I became a young adult in the era of Martin Luther King’s marches for peace. As an African American from the North, my personal experience with racism did not compare to the harshness of the South, but it did take an emotional toll. Although aware of discrimination in the North, I bought into the myth that segregation existed only in the South: probably because that’s where it was supported openly by laws and law enforcement. I wanted desperately to ride the southbound bus and join Dr. King, but my mother, widowed when I was 17, responded with, “I didn’t work hard to raise you and put you through college to have you killed in the South.” So, reluctantly, I remained at home, reaping the benefits of Dr. King’s sacrifice.
As we approach the national holiday commemorating the birth of Dr. Martin Luther King, I pause to reflect on his message and course of action over fifty years ago, and its relevance to America today.
Dr King, in concert with the media, fathered the Civil Rights Movement. Without the media, the brutality occurring in the South would not have entered living rooms across the country on the television airways, awakening a nationwide conscience, and jarring the federal government out of its states’ rights complacency into direct intervention. Because of the momentum that he started, and that was continued by other leaders, the lives of African Americans were significantly changed by the desegregation of schools, public places, and housing. Along with the Voting Rights Act, discriminatory voter registration practices were dissolved. Those of us living in this era of history were overjoyed, relieved, and unburdened, with the feeling that our lives were changed forever, the expectation that the nation would continue to move forward in our behalf.
2016 emerged. Police brutality, which lay dormant, rose to pubic awareness, this time through Social Media, thanks to the pervasive use of the smart phone. As certain parts of the Voting Right Act ran their course, gerrymandering, new rules for voter identification, and decreased accessibility to poling places were reintroduced in parts of the South, designed to keep Blacks, especially poor Blacks, from voting.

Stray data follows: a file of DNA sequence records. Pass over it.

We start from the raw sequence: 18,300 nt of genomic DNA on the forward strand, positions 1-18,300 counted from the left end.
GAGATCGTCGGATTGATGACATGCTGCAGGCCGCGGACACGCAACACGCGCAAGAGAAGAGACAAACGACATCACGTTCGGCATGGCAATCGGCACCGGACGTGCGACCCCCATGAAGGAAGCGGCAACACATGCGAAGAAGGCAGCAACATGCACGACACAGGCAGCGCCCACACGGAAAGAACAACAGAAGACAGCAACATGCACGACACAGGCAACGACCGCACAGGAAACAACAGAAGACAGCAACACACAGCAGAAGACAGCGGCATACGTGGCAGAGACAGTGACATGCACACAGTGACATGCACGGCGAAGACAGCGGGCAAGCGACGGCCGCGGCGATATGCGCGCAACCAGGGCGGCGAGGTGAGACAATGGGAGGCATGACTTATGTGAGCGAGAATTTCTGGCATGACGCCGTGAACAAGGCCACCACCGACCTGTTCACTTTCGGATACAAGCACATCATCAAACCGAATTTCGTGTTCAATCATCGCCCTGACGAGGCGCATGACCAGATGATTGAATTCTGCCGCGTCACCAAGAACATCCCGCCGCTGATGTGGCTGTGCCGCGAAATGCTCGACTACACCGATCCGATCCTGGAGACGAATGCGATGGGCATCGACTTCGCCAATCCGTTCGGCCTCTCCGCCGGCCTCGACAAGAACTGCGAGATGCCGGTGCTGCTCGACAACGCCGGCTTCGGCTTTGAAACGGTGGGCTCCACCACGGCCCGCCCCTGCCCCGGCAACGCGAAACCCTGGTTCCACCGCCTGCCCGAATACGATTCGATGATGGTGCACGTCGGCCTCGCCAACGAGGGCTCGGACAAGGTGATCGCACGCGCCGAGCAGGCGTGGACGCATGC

As we slide into 2017 from the backsliding of 2016, concern for the future of minority Americans has resurfaced where least expected. What would Dr. King think to see that Steve Banyon, a known racist with ties to the white supremacist “alt-right” movement, is chosen to be Senior Advisor to the President of the United States. How would Dr. King react if he were to learn that today’s candidate for Attorney General, the man who will oversee the prosecution of hate crimes, is Jeff Sessions, who, because of his racist rhetoric, failed to be confirmed as a federal judge.
This backsliding momentum gives pause to revisit Dr. King’s philosophy of a peaceful response to injustice. Dr. King would not condone rioting, looting, or any other form of violent response. In his support of passive resistance, his was not a weak passivity; it was coupled with the strength of moral resistance; a strength that spoke to the conscience of America
This is a time for vigilance for all people of minority status in America. We must not respond with aggression or militancy born of hostility. But when faced with injustice, we must heed the call to action and actively resurrect the philosophy and strategies of Dr. Martin Luther King Jr.
The spirit of Dr. King was brought to mind in the recent words of First Lady Michelle Obama, “You cannot take your freedom for granted. Like generations before you, you have to do your part to preserve and protect those freedoms.”